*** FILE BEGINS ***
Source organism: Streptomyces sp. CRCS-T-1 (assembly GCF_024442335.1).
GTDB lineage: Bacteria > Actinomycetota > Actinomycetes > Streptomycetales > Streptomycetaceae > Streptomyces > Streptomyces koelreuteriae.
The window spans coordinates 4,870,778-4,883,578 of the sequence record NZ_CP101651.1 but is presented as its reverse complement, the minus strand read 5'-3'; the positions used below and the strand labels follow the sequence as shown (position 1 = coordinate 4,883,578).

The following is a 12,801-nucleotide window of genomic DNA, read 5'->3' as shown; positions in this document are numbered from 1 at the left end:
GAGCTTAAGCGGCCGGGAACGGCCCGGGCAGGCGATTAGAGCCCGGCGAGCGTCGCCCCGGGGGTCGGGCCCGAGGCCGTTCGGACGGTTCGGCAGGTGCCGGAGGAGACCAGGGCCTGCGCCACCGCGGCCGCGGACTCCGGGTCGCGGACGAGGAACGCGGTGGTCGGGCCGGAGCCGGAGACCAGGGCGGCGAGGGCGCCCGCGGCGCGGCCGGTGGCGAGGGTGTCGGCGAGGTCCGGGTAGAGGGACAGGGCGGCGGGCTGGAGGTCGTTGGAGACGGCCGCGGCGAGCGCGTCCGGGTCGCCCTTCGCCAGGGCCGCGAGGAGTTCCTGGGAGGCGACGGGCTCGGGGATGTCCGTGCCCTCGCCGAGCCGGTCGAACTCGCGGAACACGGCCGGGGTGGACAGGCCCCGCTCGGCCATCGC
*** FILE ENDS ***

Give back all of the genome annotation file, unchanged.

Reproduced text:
Source organism: Streptomyces sp. CRCS-T-1 (assembly GCF_024442335.1).
GTDB lineage: Bacteria > Actinomycetota > Actinomycetes > Streptomycetales > Streptomycetaceae > Streptomyces > Streptomyces koelreuteriae.
The window spans coordinates 4,870,778-4,883,578 of the sequence record NZ_CP101651.1 but is presented as its reverse complement, the minus strand read 5'-3'; the positions used below and the strand labels follow the sequence as shown (position 1 = coordinate 4,883,578).

The following is a 12,801-nucleotide window of genomic DNA, read 5'->3' as shown; positions in this document are numbered from 1 at the left end:
GAGCTTAAGCGGCCGGGAACGGCCCGGGCAGGCGATTAGAGCCCGGCGAGCGTCGCCCCGGGGGTCGGGCCCGAGGCCGTTCGGACGGTTCGGCAGGTGCCGGAGGAGACCAGGGCCTGCGCCACCGCGGCCGCGGACTCCGGGTCGCGGACGAGGAACGCGGTGGTCGGGCCGGAGCCGGAGACCAGGGCGGCGAGGGCGCCCGCGGCGCGGCCGGTGGCGAGGGTGTCGGCGAGGTCCGGGTAGAGGGACAGGGCGGCGGGCTGGAGGTCGTTGGAGACGGCCGCGGCGAGCGCGTCCGGGTCGCCCTTCGCCAGGGCCGCGAGGAGTTCCTGGGAGGCGACGGGCTCGGGGATGTCCGTGCCCTCGCCGAGCCGGTCGAACTCGCGGAACACGGCCGGGGTGGACAGGCCCCGCTCGGCCATCGC